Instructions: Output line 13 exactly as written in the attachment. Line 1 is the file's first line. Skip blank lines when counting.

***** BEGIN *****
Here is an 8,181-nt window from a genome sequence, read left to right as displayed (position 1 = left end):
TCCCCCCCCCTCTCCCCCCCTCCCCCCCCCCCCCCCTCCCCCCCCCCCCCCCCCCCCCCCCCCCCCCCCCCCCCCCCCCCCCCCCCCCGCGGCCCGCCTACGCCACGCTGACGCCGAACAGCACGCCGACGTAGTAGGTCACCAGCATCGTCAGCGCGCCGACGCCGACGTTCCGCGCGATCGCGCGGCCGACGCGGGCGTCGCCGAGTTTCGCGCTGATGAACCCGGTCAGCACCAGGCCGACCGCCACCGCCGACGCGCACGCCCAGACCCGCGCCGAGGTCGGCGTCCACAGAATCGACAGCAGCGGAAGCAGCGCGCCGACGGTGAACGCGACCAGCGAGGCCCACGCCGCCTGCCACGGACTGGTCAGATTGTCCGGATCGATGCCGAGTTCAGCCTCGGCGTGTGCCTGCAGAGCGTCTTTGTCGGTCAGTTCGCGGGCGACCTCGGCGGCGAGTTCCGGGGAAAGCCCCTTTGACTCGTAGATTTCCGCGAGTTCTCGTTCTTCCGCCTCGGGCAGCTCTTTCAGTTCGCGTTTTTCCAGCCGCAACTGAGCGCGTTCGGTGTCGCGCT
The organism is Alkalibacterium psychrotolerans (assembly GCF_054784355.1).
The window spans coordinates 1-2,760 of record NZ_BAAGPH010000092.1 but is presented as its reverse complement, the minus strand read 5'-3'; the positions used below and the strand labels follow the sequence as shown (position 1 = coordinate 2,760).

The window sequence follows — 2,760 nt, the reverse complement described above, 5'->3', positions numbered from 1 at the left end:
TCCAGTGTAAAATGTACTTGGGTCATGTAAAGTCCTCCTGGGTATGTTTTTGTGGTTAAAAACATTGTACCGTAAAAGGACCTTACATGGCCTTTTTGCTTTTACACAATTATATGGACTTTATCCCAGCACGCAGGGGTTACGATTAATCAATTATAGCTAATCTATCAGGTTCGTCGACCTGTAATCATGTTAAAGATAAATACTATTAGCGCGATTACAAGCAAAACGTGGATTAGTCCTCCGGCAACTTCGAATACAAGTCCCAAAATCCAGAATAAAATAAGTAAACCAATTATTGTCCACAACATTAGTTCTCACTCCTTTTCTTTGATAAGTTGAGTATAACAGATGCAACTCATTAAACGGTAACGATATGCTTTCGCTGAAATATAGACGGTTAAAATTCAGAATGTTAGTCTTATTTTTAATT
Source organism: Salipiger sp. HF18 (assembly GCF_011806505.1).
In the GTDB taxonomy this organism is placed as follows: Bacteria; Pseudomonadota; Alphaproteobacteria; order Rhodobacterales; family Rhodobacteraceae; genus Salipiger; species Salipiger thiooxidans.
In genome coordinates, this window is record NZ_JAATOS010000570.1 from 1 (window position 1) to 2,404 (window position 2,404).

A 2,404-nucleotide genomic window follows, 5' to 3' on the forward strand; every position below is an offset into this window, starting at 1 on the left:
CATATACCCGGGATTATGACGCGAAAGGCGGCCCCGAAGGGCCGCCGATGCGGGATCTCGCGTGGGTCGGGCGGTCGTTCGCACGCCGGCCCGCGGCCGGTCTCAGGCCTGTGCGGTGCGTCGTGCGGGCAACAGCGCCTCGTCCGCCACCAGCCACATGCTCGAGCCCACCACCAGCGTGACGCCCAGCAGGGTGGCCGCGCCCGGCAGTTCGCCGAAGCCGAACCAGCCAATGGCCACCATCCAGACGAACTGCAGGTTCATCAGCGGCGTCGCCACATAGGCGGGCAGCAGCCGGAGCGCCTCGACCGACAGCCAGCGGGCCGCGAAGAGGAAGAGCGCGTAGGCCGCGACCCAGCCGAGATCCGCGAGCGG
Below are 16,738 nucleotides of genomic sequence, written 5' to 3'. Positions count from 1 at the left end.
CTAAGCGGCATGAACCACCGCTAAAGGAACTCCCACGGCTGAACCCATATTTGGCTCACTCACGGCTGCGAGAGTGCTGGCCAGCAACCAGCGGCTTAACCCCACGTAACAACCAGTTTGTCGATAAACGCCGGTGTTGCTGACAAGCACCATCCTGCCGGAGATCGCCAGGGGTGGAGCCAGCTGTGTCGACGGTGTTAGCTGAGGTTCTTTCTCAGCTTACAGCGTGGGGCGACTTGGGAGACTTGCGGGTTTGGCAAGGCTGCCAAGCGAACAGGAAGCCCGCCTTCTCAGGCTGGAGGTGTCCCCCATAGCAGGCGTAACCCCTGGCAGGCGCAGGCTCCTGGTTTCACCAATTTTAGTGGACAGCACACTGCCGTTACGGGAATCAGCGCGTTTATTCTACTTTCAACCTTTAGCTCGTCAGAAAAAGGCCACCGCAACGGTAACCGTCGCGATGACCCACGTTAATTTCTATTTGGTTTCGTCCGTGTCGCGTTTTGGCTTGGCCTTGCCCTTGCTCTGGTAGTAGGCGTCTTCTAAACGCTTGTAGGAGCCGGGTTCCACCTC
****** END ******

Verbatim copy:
CTAAGCGGCATGAACCACCGCTAAAGGAACTCCCACGGCTGAACCCATATTTGGCTCACTCACGGCTGCGAGAGTGCTGGCCAGCAACCAGCGGCTTAACCCCACGTAACAACCAGTTTGTCGATAAACGCCGGTGTTGCTGACAAGCACCATCCTGCCGGAGATCGCCAGGGGTGGAGCCAGCTGTGTCGACGGTGTTAGCTGAGGTTCTTTCTCAGCTTACAGCGTGGGGCGACTTGGGAGACTTGCGGGTTTGGCAAGGCTGCCAAGCGAACAGGAAGCCCGCCTTCTCAGGCTGGAGGTGTCCCCCATAGCAGGCGTAACCCCTGGCAGGCGCAGGCTCCTGGTTTCACCAATTTTAGTGGACAGCACACTGCCGTTACGGGAATCAGCGCGTTTATTCTACTTTCAACCTTTAGCTCGTCAGAAAAAGGCCACCGCAACGGTAACCGTCGCGATGACCCACGTTAATTTCTATTTGGTTTCGTCCGTGTCGCGTTTTGGCTTGGCCTTGCCCTTGCTCTGGTAGTAGGCGTCTTCTAAACGCTTGTAGGAGCCGGGTTCCACCTC